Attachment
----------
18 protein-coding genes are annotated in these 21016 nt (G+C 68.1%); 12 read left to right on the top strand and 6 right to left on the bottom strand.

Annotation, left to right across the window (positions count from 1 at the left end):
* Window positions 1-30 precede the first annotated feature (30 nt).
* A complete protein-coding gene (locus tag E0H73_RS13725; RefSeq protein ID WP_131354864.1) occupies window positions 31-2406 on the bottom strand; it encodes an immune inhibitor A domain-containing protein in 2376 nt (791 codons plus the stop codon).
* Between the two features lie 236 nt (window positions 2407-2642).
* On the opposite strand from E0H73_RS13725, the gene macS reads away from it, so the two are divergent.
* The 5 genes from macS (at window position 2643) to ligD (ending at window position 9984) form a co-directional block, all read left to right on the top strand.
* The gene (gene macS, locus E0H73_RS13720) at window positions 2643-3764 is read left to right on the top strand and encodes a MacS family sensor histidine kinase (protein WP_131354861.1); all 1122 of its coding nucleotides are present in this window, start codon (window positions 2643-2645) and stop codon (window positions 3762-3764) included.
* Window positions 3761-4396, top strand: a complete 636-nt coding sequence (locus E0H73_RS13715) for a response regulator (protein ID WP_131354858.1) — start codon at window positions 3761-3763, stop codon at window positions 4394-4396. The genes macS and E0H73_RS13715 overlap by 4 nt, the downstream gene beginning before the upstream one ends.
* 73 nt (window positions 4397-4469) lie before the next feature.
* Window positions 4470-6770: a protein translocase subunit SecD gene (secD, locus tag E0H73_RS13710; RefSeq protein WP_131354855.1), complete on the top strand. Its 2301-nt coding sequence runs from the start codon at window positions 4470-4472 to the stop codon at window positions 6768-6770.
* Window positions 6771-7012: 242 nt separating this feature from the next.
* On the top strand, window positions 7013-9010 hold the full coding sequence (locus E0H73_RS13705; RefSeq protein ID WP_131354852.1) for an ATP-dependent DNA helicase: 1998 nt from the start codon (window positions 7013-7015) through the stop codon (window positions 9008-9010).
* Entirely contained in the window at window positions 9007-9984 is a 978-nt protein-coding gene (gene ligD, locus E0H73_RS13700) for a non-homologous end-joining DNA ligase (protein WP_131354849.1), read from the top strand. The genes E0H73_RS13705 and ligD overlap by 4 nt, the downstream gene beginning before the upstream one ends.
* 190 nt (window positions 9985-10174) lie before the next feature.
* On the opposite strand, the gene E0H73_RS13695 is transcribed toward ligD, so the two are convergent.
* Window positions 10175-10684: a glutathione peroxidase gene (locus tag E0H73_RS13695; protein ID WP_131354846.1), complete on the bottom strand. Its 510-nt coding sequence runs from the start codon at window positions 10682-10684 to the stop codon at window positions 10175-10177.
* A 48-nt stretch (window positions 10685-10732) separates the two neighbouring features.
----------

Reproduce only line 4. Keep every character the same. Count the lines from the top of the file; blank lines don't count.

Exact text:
* A complete protein-coding gene (locus tag E0H73_RS13725; RefSeq protein ID WP_131354864.1) occupies window positions 31-2406 on the bottom strand; it encodes an immune inhibitor A domain-containing protein in 2376 nt (791 codons plus the stop codon).